Like Thor can never function without the hammer and the great Greek god Poseidon cannot be possibly conceived minus the trident, Formula 1 cannot be imagined without Michael Schumacher.
To put it simply, Michael Schumacher was the hammer F1 needed and still does, to appeal to fans and a worldwide audience.
There are drivers who come and go and become part of a cultural firmament.
But Michael Schumacher’s a legend that continues to this very day.
It’s as if, he’s never been made to sit back in rest.
And he hasn’t been allowed that luxury.
Funnily enough, Michael, who retired in 2006 but came back to the sport in 2010, couldn’t keep himself off from a sport that won him everything, and also a podium at the European GP of 2012, in a Mercedes that he led as the number 1 driver having spent arduous hours (beforehand) toward the car’s functionality, testing and another mechanism.
Today, even as his family faces the most daunting part of their lives- with the man who once climbed the greatest feats in the sport being reduced to a vegetative state- Michael is being thought of.
And he’s not being thought of since he’s in duress. Because there’s a genuine concern for the individual.
Truth be told, Michael is not just a famous name, he is a name that commands attention, almost instantaneously.
Balancing the fine line between a sport known for testing man’s mortality and for producing efforts that are immortal, Michael Schumacher spent his life chasing cars, dominating race- tracks and soaking in the view from winning 7 world titles; the top step of the podium.
High-speed corners, fast-paced turns, spine-bending hairpin bends, and driving at speeds that defied a sub-human and spoke of paranormal-existence in the world’s most expensive sport; there was nothing that Michael Schumacher didn’t do in Formula 1.
He won 91 races, clinched a pole in 68, got on the podium on 155 occasions, and broke the hearts of his opponents whilst lifting those who’d gathered to see Grand Prix warmly hail its kaiser.
And in so doing, Schumacher lifted, on the might of his achievements, the mantle of F1 racing, where he was both, the precedent others were compelled to follow and the yardstick most simply failed to achieve.
If there was a move you couldn’t do, you thought to yourself, only a Michal Schumacher would’ve pulled that, consider, the thinning of the gap to Mika at Austria in 1998, the defeat handed to Alonso at Magny-Cours, France, 2004, the win under wet weather at Catalunya in 1996 and whatnot.
How else are you to put it?
You do not get a part of the track at the famous Nurburgring named after you.
You do not draw comparisons from the greatest aviator (or fighter pilot) during the peak of the tensions of the First World War.
Michael Schumacher was, quite simply, the last word on Formula 1 racing for the lines drawn of physical strain and iron-willed concentration he towed with all the time, increasing them in a manner that prompted one to remember the word by Burce Lle
Consider an Olympian of a sport running in an Olympic event?
While there was Hakkinen at first and Alonso, who came later, few could actually corner the Hurth-born driver who wasn’t perhaps just fast, both also competitive, someone who wasn’t just competitive but ruthless in his handling of the Grand Prix car.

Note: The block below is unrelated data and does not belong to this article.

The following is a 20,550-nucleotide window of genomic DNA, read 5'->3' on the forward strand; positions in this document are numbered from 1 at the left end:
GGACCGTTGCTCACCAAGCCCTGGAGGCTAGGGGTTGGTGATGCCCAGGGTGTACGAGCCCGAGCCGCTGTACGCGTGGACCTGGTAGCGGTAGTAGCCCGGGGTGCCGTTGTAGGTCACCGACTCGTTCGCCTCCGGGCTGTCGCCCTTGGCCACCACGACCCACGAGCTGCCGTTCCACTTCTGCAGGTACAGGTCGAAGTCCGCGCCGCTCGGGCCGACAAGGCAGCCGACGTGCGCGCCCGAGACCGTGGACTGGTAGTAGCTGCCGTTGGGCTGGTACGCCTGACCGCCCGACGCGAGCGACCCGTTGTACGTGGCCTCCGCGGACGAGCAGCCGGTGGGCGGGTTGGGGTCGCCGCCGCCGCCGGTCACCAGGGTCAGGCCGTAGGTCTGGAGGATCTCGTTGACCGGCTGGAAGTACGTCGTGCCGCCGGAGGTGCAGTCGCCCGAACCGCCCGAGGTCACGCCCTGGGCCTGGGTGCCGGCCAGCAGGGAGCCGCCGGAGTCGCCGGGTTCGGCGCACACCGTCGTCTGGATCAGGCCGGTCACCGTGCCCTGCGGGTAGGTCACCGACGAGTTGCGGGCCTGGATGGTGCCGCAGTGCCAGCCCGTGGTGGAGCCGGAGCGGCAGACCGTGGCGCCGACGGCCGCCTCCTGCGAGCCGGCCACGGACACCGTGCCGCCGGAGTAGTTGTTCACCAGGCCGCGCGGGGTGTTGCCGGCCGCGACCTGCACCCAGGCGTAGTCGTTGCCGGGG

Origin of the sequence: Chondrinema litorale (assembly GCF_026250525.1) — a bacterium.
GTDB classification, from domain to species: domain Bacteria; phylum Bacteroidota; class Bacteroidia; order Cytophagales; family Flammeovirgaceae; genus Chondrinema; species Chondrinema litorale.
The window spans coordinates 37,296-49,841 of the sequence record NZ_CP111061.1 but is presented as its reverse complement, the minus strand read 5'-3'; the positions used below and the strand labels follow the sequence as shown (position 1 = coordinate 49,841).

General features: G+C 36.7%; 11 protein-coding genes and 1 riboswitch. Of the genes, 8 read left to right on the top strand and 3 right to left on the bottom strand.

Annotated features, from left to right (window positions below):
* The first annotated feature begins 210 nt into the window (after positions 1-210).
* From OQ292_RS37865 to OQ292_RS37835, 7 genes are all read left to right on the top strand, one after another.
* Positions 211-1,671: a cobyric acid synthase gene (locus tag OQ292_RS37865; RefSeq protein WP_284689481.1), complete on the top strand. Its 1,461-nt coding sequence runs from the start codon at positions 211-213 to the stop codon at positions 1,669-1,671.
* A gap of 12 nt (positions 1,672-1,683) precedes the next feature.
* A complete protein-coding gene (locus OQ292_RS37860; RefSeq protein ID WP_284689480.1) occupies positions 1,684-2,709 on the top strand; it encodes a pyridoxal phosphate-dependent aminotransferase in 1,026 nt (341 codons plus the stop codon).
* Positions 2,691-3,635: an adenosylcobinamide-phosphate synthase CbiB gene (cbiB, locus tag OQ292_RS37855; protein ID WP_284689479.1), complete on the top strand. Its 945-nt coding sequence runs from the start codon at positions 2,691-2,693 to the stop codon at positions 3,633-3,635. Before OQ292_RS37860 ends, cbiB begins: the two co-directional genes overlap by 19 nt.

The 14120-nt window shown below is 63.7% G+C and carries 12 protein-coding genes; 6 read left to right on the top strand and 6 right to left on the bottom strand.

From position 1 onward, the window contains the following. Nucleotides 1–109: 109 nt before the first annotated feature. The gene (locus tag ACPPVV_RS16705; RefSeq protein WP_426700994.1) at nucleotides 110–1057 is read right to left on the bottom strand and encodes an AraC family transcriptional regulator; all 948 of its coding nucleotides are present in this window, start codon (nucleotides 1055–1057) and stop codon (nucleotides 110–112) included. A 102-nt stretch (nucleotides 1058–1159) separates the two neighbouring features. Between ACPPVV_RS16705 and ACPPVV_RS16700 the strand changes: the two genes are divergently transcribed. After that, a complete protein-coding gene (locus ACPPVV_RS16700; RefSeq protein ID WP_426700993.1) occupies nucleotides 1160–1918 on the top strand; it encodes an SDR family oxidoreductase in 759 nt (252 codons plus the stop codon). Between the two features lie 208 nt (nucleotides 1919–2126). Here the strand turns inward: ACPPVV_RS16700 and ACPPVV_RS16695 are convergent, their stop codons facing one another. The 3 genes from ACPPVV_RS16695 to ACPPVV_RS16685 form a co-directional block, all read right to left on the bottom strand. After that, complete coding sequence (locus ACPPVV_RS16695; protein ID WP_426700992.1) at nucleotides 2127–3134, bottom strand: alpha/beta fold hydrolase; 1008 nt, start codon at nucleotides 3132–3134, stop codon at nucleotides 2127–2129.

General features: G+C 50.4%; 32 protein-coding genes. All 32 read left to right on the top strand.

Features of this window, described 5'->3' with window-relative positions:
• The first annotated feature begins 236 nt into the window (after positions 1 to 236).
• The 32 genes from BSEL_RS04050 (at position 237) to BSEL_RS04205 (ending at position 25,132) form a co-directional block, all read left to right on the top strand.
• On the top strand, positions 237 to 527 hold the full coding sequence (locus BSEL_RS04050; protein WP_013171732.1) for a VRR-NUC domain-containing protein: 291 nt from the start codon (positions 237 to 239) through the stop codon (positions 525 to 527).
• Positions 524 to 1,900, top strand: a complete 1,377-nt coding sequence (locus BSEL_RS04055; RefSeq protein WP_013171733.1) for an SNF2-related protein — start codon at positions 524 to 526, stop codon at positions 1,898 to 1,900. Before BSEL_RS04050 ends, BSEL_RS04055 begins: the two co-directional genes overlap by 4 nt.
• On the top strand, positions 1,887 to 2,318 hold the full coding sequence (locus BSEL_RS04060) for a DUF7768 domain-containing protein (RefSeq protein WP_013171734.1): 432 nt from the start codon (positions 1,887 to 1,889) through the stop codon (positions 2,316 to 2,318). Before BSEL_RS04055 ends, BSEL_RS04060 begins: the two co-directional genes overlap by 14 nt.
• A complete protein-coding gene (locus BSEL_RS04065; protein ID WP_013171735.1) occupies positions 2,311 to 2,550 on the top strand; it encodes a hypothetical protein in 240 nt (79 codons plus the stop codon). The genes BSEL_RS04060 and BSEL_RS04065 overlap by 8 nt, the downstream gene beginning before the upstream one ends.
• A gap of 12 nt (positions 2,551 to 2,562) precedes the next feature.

There was nothing that Schumacher achieved that did not inspire others who followed his career.
And maybe that was the thing.
You didn’t get inspired by Michael’s feats alone.
He made you perspire.
Undaunted was he particularly when he’d drop down a few places on the grid and be left with nothing apart from executing a bold catch-up to the front of the grid, of the kinds we saw at the Austrian GP.
If there was one phrase you’d use for describing the 1998 Austrian GP, then it would be ‘comeback!’
On that day, that year, Michael proved that he could fight the weather gods if that’s what it took to prove his muscle in racing.
And so, he did.
1996 Spanish GP
But no tribute to Michael Schumacher can ever be rendered complete without drawing attention on his 1996′ feat at Catalunya.
At the 1996 Spanish Grand Prix, the legend of Michael Schumacher, who picked up a first race win with Benetton, was birthed.
On 2 June 1996, Schumacher, after spinning twice on the opening laps of a race marred by spectacular rain managed to win.
Amid 55,000 stunned fans who didn’t even see what was coming, Schumacher was crowned a race winner and therefore, a feisty Regenmeister.
Yet, there was more to Michael that never met the eye but just punctured the vision of others who came to challenge his ascendancy.
The mere reflection of his face on the visor of a car in front would signal something ominous.
It would mean to Mika, Alesi, Villeneuve- those closer to him in age- and also to Kimi, Alonso, and Button- a young trinity that debuted when Schumi had reached his peak- that it would be an exercise in futility to curb Michael.
Alonso learned this the hard way in 2003-04 and it took quite a lot on the part of the Spaniard- who, quite like Michael, has a museum to himself in Northern Spain- to beat Michael.
To be honest, true to the changing nature of the sport, a titan rising at the fall of another, in the post-Senna decade, there’s been only Michael Schumacher.
In the decade after his retirement, we are seeing Hamilton and Vettel engage in a fight for ultimate ascendancy.
But having said that, can anyone surpass Michael’s flair to compete and his instant readiness to jump into the midst of an all-out attack on a rival?
Keep Fighting Michael, forever and ever!